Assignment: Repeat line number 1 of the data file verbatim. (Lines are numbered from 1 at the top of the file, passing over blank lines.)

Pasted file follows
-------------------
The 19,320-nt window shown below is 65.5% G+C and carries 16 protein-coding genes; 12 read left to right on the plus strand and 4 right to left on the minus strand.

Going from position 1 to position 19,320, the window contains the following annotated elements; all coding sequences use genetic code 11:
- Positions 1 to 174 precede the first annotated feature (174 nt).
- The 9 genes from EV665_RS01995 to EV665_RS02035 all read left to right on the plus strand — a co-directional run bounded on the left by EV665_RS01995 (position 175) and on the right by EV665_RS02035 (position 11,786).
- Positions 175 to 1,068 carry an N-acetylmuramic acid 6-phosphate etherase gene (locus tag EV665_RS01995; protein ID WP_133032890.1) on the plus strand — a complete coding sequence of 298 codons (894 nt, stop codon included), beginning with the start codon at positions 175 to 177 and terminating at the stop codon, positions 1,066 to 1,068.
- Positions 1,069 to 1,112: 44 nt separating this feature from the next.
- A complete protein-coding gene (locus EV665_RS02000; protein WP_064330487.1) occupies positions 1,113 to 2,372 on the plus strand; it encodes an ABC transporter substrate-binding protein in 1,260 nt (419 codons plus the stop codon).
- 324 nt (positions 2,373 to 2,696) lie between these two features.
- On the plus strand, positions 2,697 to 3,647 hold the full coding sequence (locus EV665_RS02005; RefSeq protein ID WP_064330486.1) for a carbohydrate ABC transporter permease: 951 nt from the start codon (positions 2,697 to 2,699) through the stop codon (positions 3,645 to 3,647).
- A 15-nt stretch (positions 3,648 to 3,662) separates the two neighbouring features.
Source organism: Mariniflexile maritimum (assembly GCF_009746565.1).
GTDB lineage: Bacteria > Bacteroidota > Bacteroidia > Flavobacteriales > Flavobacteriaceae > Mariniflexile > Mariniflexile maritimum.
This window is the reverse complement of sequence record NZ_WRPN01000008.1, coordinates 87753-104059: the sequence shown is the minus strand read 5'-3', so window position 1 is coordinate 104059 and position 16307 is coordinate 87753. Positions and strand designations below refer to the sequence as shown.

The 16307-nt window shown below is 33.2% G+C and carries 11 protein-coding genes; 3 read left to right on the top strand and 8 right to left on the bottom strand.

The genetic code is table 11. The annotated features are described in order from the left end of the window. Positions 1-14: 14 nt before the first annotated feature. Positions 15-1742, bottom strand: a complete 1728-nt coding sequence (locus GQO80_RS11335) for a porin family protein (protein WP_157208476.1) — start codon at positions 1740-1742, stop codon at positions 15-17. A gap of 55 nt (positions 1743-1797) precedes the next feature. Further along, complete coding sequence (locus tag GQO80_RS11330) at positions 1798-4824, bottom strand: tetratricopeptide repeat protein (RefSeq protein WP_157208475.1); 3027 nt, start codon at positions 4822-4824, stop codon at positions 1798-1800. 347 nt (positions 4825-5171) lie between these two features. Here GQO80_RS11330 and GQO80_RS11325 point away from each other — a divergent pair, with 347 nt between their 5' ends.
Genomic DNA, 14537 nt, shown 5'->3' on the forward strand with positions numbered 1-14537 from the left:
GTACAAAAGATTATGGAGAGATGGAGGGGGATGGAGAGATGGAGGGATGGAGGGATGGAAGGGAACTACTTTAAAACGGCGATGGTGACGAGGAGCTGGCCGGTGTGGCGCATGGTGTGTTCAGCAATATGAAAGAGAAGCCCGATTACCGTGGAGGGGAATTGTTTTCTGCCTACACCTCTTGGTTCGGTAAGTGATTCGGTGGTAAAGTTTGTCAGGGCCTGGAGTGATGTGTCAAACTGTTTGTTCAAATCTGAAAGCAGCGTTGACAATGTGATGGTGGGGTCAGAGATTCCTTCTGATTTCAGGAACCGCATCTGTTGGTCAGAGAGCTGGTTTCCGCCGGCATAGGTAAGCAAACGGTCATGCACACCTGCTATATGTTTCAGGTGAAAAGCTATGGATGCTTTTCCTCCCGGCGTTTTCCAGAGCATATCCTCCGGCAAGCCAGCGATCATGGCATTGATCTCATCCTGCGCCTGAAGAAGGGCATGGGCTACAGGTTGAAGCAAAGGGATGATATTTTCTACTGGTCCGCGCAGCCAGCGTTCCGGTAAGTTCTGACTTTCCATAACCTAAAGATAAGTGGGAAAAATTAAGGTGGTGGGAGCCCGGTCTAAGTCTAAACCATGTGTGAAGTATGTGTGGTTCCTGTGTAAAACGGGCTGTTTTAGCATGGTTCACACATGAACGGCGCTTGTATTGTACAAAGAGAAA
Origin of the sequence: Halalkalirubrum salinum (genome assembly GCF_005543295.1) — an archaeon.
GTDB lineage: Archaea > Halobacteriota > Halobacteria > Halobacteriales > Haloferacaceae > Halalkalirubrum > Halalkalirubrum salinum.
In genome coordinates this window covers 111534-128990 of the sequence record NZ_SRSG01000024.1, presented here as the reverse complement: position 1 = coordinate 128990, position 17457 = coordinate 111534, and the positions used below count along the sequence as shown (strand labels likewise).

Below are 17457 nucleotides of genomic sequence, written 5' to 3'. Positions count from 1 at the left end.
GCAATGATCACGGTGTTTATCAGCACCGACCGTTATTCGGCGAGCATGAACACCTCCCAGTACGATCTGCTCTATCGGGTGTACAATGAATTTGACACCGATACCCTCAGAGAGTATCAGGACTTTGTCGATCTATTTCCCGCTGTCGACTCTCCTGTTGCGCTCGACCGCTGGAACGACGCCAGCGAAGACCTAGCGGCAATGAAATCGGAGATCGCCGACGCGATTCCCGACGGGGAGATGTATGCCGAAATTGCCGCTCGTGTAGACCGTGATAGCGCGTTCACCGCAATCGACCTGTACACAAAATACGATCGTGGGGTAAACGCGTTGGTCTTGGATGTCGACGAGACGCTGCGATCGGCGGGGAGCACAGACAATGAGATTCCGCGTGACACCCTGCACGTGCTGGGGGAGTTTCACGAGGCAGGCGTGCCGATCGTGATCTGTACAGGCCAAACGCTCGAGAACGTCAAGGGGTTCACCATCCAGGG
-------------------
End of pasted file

The 19,320-nt window shown below is 65.5% G+C and carries 16 protein-coding genes; 12 read left to right on the plus strand and 4 right to left on the minus strand.